Gardening and BDNF
Forty-one seniors averaging 76.6 years of age had their brain-derived neurotrophic factor measured before and after performing low to moderate intensity gardening that included raking, watering, planting and digging.(7) The researchers recorded an average 8.4% increase in BDNF. (6) Exposure to green space has long been associated with improvements in health parameters such as cardiometabolic, cognition and stress. It may be that gardening, for one, combines the benefits of exercise and green space together as other outdoor activities can. Gardening’s impact on BDNF may have some ancient relationship with humans age old symbiotic relationship found in cultivating the earth that has gone on for tens of thousands of years. Or perhaps related to the satisfaction we gain from seeing the fruits of our labor come forth to enjoy and share with others. No matter how, gardening is an activity that along with its’ many benefits, can increase BDNF.
Some causes of cognitive decline include dementia, aging, and other factors such as chronic emotional stress and elevated cortisol, viral infections affecting the brain like COVID-19, gluten intolerance, mold, and hormonal imbalances. Preserving our memory and brain function is easily one of the most important factors related to quality of life as we age. No matter what the cause of cognitive decline is, it is best treated early and while addressing the underlying cause. Neurogenesis is the cornerstone of dynamic memory and healthy brain aging and can be enhanced with BDNF. Exercise, gardening, and Synapsin are three strategies that can be stacked together to increase BDNF levels in aim of supporting healthy memory and brain function.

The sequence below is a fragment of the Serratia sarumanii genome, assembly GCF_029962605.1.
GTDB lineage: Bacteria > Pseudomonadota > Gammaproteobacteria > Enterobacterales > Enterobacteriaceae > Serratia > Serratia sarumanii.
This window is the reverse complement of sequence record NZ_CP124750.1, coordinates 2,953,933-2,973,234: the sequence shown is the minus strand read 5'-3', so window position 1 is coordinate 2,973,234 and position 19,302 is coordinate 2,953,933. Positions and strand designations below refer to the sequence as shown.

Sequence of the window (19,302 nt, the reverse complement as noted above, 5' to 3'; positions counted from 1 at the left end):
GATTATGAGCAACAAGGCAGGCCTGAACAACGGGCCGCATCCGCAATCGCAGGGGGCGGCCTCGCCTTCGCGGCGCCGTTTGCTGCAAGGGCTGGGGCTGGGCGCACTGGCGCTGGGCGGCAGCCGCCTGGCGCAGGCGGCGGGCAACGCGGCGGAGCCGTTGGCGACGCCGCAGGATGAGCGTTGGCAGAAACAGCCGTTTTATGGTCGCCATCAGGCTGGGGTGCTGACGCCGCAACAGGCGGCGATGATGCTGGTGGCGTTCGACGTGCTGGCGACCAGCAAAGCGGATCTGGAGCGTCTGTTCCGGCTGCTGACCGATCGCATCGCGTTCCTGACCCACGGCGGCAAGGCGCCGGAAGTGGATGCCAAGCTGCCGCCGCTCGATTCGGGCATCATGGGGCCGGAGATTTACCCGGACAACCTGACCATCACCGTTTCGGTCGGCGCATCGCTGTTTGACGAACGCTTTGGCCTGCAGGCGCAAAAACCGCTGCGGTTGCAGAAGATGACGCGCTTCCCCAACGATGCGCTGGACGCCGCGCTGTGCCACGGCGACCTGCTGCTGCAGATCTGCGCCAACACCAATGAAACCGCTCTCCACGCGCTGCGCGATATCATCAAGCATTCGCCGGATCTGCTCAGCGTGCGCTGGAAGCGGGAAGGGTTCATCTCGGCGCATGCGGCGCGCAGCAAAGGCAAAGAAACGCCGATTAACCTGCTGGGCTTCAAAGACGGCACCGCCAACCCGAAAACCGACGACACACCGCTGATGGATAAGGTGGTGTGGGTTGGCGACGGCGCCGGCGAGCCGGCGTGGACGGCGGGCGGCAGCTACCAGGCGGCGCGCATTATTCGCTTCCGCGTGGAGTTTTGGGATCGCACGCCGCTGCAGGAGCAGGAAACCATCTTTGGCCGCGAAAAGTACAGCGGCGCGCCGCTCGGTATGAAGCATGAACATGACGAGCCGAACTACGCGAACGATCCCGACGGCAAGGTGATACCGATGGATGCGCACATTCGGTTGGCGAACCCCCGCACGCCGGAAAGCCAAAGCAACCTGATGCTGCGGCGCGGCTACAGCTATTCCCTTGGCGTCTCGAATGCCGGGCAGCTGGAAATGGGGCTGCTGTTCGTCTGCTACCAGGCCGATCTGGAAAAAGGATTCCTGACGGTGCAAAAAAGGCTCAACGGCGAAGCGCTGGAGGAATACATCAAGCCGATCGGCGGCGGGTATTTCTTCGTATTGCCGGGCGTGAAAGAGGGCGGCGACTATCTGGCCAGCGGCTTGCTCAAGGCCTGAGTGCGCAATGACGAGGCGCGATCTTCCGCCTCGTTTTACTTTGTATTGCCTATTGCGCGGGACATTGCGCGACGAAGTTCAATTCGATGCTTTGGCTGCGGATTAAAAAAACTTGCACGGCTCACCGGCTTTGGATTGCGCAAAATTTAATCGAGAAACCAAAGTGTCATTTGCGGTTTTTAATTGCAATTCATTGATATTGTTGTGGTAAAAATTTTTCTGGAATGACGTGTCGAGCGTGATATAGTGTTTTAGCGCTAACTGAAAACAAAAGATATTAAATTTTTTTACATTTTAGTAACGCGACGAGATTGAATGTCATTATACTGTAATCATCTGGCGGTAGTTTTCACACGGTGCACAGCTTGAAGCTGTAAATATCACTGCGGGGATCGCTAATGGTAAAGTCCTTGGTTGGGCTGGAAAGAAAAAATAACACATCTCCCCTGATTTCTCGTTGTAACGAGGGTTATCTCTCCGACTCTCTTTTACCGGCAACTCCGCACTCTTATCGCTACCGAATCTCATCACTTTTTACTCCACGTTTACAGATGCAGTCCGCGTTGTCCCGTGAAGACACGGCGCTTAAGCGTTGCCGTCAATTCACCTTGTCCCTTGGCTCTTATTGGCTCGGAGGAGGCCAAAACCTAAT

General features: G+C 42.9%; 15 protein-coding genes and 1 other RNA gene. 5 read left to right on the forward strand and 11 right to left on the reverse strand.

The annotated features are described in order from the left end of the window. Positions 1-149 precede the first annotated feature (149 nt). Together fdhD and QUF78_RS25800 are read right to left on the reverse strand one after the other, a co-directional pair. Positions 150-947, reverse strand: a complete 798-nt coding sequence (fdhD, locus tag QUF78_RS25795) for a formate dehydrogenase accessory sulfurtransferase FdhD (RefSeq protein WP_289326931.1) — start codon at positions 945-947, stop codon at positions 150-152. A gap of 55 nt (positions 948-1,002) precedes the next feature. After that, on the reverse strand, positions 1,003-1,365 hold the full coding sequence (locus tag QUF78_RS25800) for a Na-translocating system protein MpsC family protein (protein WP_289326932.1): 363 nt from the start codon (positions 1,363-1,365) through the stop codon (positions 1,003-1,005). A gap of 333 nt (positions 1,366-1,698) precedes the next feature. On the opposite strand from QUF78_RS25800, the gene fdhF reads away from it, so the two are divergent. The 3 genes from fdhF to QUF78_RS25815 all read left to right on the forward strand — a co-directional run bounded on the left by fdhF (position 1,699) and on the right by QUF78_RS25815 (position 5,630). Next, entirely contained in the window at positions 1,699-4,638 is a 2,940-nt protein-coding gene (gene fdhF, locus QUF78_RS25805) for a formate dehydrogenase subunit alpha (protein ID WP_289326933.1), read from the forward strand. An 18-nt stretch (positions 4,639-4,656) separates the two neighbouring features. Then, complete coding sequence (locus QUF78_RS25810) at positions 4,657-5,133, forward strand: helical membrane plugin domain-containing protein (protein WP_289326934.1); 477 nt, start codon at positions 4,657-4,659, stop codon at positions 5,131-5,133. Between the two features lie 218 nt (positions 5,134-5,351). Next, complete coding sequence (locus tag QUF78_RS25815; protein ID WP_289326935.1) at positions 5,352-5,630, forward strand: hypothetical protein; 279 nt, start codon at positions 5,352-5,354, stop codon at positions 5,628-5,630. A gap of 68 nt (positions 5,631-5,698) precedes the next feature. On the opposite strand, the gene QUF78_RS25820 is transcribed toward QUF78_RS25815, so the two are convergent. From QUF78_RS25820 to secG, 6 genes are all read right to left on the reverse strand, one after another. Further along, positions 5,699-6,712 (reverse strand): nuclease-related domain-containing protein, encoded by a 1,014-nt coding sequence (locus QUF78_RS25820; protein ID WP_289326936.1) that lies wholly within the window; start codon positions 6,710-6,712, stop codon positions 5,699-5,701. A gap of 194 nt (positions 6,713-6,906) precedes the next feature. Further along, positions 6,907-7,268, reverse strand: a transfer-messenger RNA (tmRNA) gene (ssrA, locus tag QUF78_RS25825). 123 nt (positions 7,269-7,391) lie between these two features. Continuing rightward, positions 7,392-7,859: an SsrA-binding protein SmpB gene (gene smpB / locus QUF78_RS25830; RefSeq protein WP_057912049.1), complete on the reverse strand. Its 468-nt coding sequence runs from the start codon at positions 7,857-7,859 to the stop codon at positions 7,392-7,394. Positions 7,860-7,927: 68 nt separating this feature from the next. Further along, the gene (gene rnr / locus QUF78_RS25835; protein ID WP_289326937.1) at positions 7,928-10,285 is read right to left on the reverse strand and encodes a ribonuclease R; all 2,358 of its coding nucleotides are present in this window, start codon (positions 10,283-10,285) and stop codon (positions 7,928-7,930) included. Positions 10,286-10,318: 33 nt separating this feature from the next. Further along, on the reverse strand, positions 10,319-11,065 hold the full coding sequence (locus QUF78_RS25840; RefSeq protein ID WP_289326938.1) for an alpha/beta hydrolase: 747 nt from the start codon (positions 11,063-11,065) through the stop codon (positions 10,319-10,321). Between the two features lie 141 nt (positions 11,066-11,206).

- Kowiański P, Lietzau G, Czuba E, et al. BDNF: A Key Factor with Multipotent Impact on Brain Signaling and Synaptic Plasticity. Cell Mol Neurobiol. 2018:38(3):579-593.
- Baj G, Carlin D, Gardossi L, Tongiorgi E. Toward a unified biological hypothesis for the BDNF Val66Met-associated memory deficits in humans: a model of impaired dendritic mRNA trafficking. Front Neurosci. 2013:7:188.)
- [Vaynman S, Ying Z, Gomez-Pinilla F. Hippocampal BDNF mediates the efficacy of exercise on synaptic plasticity and cognition. Eur J Neurosci. 2004;20(10):2580-2590.
- Cotman CW, Berchtold NC, Christie LA. Exercise builds brain health: key roles of growth factor cascades and inflammation. Trends Neurosci. 2007;30(9):464-472.)
- Heisz J, Clark I, Bonin K, et al. The effects of physical exercise and cognitive training on memory and neurotrophic factors. J Cogn Neurosci. 2017;29(11):1895-1907.
- (Olsen RK, Moses SN, Riggs L, Ryan JD. The hippocampus supports multiple cognitive processes through relational binding and comparison. Front Hum Neurosci. 2012;6:146.)
- Park S-A, Lee A-Y, Park H-G, Lee W-L. Benefits of gardening activities for cognitive function according to measurement of brain nerve growth factor levels. Int J Environ Res Public Health. 2019;16(5):760.